BUSINESS-MINDED: CCIQ chief economist Marcus Smith.
BUSINESS-MINDED: CCIQ chief economist Marcus Smith.

Data shows job availability across the state is looking up

JOB availability across the state and in the Fitzroy region has gone up, according to Australian Bureau of Statistics data.

The data revealed vacancies in Queensland increased by 8.3 per cent in the three months leading up to November with 38,000 jobs available, of which 92 per cent were in the private sector.

Chamber of Commerce and Industry Queensland chief economist Marcus Smith said while figures for Gladstone were not available, the city's involvement in the coal and gas industries were an advantage.

He said "better than expected" commodity prices in the resources sector gave producers an incentive to maximise production, and this was especially true for gas and coal.

"This increased income in turn increases activity in small businesses that then benefit indirectly from the additional expenditures from the resource income," Dr Smith said.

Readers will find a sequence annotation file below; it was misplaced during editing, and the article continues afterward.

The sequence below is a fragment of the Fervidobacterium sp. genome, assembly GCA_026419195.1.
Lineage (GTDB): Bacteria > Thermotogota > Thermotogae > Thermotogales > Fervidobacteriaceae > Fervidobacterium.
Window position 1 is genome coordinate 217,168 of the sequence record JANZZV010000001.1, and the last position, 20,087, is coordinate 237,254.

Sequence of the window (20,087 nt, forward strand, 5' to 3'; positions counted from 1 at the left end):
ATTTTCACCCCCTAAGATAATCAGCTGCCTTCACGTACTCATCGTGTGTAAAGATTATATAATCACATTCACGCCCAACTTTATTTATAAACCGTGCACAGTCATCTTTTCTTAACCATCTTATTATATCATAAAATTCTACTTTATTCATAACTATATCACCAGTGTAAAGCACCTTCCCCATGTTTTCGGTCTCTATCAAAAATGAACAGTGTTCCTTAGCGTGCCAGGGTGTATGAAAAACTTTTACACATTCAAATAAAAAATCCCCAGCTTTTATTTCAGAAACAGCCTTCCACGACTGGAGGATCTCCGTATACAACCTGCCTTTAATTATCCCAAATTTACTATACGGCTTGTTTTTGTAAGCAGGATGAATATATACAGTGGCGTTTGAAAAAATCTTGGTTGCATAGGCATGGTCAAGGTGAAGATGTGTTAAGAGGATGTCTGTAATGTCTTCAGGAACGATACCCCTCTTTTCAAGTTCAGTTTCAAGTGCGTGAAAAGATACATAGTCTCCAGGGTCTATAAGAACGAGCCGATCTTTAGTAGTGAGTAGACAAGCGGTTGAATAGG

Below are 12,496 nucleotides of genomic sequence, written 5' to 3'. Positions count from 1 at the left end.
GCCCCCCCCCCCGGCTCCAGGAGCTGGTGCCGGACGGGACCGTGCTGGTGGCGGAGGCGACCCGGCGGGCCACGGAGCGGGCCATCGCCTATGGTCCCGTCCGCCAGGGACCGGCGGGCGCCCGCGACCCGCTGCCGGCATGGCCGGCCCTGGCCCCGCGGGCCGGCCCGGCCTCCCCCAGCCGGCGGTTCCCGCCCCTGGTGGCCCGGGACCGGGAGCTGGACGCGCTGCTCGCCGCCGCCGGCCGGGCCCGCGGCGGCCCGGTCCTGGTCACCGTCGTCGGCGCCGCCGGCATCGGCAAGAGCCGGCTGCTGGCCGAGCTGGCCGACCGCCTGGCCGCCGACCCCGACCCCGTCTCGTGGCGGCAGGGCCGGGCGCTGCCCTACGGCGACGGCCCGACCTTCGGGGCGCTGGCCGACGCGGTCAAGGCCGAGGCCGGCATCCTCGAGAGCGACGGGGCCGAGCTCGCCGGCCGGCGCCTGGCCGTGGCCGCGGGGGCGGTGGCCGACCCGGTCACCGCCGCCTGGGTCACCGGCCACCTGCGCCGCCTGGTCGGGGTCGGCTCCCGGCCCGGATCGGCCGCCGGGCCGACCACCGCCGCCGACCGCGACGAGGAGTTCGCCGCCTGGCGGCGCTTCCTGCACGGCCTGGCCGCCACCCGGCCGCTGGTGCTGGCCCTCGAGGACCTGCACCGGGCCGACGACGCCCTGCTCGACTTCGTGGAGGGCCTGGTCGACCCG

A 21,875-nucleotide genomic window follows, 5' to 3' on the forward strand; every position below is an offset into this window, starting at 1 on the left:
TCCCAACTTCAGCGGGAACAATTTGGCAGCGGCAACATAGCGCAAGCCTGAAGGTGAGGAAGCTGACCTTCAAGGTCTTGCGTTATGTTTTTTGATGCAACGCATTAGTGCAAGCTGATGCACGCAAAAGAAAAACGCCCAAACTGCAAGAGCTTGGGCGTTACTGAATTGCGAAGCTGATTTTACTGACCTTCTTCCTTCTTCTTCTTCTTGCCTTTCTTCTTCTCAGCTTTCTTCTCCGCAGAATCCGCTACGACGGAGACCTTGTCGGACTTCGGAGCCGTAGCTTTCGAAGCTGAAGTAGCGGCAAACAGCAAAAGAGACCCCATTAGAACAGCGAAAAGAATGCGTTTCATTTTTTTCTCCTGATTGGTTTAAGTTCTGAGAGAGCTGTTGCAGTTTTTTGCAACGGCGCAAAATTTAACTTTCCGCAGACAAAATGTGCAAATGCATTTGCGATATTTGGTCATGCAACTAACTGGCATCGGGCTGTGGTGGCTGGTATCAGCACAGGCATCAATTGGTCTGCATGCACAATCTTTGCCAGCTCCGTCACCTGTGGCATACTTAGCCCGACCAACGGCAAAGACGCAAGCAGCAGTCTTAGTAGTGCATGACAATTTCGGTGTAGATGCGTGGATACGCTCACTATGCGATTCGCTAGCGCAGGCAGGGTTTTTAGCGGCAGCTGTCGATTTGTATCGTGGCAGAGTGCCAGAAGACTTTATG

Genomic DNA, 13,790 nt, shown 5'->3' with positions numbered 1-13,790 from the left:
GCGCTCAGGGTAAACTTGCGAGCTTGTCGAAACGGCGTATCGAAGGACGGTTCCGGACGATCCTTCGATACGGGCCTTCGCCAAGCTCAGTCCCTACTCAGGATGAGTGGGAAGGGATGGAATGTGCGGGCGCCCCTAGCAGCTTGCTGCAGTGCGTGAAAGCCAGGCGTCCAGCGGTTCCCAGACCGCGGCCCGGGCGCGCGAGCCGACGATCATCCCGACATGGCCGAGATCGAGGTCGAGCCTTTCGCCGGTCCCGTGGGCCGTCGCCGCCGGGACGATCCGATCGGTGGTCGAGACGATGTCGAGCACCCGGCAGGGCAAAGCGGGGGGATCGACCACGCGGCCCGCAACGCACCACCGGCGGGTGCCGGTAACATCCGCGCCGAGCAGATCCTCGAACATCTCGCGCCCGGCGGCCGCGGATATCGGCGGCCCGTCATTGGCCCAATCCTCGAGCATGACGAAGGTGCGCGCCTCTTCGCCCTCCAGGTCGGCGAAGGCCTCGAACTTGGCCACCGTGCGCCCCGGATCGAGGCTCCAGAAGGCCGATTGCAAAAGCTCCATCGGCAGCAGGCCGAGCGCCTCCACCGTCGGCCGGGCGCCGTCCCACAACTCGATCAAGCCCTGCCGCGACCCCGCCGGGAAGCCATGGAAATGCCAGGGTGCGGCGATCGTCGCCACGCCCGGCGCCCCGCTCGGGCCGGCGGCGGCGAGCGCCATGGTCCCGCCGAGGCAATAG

"Gladstone's emergence as a key port city and hub of specialised labour are key strengths for the region."

Dr Smith said natural gas exports from Gladstone resulted in a net positive for the region and overseas demand for the resource was expected to grow.

He said factors such as pay rates, required skill sets and lifestyle would determine how successful Gladstone was in attracting job seekers from outside the region.

Employment growth in the Fitzroy region overall was strong in 2018, as the job market recovered from a "challenging period" which ran between September 2016 and July 2017.

Dr Smith said pockets in the state could soon start "overheating", wherein price pressures would intensify due to increased competition for goods and services driving prices up.